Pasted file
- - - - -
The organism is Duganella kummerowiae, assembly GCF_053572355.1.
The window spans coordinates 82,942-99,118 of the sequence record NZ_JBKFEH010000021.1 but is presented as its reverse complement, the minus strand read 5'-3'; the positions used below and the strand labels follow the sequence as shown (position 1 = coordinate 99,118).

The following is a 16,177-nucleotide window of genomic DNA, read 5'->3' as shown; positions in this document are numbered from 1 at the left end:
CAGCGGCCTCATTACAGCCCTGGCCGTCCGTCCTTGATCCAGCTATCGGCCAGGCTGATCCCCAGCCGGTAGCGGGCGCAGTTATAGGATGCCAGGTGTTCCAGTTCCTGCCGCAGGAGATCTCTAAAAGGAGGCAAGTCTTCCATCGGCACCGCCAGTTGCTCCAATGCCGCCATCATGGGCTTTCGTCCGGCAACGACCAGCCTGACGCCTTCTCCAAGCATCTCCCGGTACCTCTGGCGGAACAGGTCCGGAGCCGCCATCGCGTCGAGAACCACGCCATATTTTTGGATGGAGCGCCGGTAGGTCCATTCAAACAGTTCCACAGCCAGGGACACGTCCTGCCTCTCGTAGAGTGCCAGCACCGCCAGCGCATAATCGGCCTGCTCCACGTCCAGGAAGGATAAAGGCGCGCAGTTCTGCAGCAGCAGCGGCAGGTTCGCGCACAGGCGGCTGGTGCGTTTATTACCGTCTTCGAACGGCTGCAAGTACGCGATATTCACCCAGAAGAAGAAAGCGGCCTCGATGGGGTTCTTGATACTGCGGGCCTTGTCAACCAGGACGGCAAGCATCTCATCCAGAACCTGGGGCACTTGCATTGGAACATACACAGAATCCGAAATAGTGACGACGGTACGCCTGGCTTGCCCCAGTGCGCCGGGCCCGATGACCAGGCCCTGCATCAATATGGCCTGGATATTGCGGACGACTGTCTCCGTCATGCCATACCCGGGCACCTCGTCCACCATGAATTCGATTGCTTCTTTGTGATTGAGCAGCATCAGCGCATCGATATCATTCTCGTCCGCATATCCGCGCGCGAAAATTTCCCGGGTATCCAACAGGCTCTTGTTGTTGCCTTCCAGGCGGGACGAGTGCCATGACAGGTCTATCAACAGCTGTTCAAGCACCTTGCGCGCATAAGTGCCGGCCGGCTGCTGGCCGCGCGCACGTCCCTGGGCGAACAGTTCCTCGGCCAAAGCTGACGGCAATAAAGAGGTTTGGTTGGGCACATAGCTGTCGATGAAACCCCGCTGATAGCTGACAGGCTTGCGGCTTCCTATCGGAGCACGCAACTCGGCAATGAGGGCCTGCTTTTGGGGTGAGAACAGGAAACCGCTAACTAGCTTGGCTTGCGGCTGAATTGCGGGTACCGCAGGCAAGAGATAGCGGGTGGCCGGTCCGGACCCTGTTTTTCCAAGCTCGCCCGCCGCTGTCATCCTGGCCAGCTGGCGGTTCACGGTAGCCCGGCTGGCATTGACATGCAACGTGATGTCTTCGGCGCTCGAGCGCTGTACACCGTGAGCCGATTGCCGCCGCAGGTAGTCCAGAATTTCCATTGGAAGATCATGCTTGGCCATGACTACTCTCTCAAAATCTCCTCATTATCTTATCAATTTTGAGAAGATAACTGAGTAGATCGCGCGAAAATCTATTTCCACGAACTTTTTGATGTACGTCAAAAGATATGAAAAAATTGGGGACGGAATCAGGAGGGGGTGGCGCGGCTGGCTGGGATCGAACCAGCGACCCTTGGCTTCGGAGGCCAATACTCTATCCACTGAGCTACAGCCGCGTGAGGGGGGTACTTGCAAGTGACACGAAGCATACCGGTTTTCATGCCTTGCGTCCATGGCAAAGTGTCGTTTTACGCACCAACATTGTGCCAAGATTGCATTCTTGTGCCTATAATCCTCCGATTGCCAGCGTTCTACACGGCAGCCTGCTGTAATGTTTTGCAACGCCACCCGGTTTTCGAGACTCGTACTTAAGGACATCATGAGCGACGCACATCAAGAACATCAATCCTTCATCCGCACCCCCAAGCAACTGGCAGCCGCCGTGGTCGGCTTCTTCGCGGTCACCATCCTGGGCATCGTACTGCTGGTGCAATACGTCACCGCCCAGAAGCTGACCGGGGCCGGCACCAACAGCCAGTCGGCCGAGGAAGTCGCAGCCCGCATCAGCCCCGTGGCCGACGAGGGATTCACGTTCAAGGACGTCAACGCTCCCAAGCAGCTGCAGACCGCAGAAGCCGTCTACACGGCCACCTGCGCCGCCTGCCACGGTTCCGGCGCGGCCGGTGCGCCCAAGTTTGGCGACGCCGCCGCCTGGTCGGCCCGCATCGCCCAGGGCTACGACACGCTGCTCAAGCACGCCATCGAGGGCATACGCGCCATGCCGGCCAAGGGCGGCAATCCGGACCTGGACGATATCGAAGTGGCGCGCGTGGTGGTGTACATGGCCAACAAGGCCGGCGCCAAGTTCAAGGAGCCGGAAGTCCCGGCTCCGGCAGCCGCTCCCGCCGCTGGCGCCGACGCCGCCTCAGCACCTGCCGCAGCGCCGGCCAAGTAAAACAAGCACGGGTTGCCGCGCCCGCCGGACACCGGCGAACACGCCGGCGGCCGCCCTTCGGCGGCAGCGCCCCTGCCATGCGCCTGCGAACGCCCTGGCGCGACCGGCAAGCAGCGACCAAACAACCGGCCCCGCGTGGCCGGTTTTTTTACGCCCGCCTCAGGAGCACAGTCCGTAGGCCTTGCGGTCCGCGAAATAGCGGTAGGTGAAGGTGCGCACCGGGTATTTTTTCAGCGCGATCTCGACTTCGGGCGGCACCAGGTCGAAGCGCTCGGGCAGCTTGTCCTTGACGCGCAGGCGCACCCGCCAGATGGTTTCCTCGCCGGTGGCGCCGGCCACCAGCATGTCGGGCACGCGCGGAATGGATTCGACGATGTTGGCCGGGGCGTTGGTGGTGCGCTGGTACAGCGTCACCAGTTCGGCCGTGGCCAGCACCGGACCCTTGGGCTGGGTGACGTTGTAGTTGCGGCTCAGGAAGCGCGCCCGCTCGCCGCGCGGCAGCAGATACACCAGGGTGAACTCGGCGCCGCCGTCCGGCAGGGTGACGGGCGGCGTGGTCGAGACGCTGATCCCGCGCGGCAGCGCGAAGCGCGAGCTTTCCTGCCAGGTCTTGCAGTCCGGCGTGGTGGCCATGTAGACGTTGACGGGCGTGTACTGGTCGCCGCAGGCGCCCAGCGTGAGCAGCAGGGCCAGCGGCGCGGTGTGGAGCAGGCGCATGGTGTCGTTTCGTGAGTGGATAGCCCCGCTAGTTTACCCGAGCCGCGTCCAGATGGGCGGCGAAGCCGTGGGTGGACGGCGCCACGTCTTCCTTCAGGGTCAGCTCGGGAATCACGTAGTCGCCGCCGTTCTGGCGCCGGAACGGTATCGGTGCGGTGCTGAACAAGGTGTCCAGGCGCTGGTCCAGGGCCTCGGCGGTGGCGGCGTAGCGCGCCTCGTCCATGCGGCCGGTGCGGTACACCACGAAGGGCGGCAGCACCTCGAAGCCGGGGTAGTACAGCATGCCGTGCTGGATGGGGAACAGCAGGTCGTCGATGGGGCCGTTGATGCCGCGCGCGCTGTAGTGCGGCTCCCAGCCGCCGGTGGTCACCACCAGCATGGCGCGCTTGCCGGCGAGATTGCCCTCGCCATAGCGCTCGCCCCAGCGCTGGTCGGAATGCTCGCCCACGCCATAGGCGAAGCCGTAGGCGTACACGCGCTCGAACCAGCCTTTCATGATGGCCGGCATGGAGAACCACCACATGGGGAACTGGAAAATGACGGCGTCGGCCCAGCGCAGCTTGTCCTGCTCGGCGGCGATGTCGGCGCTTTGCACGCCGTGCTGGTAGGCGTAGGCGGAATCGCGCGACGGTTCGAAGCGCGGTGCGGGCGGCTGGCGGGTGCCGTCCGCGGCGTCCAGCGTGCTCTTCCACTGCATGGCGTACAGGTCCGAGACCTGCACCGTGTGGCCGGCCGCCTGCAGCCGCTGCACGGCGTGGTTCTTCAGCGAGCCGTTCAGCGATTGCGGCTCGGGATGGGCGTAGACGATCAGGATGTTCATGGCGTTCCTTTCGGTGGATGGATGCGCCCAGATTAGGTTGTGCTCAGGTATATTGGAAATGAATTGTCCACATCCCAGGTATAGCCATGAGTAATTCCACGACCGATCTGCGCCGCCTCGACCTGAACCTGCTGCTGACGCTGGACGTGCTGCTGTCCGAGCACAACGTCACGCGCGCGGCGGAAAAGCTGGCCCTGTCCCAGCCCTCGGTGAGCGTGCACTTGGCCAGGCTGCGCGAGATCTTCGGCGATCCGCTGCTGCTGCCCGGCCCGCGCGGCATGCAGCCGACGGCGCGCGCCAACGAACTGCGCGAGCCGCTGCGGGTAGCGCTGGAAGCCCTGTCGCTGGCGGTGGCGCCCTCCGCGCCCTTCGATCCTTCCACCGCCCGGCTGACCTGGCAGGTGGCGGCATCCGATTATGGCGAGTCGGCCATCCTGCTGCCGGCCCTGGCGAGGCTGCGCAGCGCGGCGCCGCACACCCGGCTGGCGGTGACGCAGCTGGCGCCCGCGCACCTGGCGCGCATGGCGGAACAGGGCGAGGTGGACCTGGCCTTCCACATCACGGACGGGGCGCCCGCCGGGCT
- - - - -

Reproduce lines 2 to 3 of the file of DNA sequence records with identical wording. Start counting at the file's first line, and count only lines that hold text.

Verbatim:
The window spans coordinates 82,942-99,118 of the sequence record NZ_JBKFEH010000021.1 but is presented as its reverse complement, the minus strand read 5'-3'; the positions used below and the strand labels follow the sequence as shown (position 1 = coordinate 99,118).

The following is a 16,177-nucleotide window of genomic DNA, read 5'->3' as shown; positions in this document are numbered from 1 at the left end: